"And there's Corderius, another d-n'd son of a whore that hath got me many a flogging"
Lausanne, Switzerland
Creative Commons Attribution Share AlikeLausanne, Switzerland - Credit: Christian Mehlführer

Corderius is the Latinised form used by Mathurin Cordier (c. 1479 – 1564), a teacher, theologian and grammar expert from Lausanne, Switzerland.  He was born to a peasant family in Normandy.  He pursued theological studies, which he completed in Paris.  While he briefly ministered as a priest, his talent as a teacher of grammar was quickly recognised, and he spent most of his life teaching. 

Initially, he taught in various locations in France.  His pupils included John Calvin, and the two men forged a life-long friendship. Cordier converted to Protestantism under the influence of Robert Estienne, who edited and printed a collection of his works.  As hostility to the religion rose in France, he fled to Geneva, Switzerland in 1527. There he taught alongside Calvin, and became director the School of Lausanne. In 1559 he returned to Geneva, where he accepted another teaching position.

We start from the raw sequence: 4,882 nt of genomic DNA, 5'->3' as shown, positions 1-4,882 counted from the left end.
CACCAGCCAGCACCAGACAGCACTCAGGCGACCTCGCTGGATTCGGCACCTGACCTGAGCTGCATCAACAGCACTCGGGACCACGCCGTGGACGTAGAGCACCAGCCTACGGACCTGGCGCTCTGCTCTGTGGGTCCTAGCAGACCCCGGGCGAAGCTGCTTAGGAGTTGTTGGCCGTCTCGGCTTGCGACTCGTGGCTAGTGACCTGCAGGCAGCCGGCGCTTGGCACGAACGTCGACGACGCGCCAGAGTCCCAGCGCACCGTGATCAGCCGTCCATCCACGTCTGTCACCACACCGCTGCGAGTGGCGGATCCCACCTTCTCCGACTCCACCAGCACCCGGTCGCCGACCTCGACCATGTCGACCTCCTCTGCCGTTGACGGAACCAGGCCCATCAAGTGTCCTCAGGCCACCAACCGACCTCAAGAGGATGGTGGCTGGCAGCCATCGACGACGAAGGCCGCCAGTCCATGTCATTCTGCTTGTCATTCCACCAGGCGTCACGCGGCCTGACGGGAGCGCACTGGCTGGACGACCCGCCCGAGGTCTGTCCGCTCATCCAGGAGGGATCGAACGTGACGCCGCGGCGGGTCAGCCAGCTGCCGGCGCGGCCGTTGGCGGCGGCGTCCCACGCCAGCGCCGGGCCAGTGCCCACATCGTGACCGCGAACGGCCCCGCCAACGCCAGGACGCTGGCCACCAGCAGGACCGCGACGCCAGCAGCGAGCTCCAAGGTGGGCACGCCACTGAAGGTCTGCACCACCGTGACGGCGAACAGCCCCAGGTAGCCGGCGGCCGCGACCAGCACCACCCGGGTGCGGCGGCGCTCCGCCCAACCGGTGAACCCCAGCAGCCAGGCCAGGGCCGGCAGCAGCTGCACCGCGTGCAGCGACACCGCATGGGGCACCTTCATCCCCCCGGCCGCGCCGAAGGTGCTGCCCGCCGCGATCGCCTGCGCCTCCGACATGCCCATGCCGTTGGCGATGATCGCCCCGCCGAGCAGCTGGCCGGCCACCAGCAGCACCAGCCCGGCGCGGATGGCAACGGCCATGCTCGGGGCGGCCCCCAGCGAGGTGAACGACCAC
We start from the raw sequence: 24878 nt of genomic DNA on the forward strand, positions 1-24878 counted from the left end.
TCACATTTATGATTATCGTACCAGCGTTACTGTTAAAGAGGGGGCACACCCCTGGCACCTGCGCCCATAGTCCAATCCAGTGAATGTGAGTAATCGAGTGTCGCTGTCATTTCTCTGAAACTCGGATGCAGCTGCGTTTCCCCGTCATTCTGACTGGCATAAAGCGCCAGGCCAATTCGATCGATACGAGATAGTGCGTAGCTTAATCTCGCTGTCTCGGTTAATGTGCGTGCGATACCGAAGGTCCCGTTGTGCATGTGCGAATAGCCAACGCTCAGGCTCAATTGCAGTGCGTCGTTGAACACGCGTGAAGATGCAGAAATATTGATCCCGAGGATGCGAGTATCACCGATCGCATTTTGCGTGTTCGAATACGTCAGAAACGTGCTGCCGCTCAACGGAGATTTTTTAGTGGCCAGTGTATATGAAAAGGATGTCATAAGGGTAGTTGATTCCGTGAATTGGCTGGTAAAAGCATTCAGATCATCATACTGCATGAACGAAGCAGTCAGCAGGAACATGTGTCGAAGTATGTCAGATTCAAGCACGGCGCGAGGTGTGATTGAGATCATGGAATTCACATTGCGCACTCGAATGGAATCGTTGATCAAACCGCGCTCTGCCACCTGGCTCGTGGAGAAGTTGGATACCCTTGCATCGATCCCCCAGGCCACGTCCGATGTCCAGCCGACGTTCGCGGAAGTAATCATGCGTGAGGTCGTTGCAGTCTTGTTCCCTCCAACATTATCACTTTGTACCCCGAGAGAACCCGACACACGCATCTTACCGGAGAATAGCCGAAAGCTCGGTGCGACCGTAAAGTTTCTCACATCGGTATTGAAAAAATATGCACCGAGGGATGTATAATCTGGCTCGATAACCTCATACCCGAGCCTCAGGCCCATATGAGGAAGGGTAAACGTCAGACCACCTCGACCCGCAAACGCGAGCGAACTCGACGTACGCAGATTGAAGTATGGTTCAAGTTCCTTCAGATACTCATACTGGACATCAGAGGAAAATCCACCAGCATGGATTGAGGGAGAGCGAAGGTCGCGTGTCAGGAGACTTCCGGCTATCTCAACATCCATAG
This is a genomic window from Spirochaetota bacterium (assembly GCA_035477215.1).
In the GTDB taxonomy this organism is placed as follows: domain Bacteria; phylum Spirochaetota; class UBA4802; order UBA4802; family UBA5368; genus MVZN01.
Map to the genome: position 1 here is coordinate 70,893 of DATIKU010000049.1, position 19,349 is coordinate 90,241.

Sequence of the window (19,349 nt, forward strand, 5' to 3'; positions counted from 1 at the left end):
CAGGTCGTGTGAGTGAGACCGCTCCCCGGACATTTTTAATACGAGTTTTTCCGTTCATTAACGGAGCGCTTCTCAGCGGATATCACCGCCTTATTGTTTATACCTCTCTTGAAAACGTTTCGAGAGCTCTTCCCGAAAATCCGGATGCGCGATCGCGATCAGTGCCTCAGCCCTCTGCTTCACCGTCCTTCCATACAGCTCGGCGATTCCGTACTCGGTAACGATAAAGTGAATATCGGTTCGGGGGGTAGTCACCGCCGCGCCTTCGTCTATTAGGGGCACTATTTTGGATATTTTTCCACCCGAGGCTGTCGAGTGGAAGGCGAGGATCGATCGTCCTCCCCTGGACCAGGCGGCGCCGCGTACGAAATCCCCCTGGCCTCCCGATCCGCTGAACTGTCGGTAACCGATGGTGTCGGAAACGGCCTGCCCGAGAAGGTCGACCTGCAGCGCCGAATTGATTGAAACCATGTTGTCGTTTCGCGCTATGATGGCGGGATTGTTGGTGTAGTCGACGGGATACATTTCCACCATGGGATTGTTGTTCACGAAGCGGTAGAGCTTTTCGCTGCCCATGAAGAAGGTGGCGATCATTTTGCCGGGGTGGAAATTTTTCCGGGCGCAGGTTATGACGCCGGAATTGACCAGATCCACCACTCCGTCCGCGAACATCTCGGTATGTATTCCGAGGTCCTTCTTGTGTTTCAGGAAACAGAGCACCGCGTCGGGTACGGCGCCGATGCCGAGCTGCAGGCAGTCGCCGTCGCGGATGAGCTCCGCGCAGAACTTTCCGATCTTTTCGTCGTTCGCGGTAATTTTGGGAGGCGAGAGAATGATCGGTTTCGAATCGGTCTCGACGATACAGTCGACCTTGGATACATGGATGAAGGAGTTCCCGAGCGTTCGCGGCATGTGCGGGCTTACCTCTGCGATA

Cordier wrote several books for children, most famously his Colloquia (Colloquiorum scholasticorum libri quatuor), which was used in schools for three centuries after his time.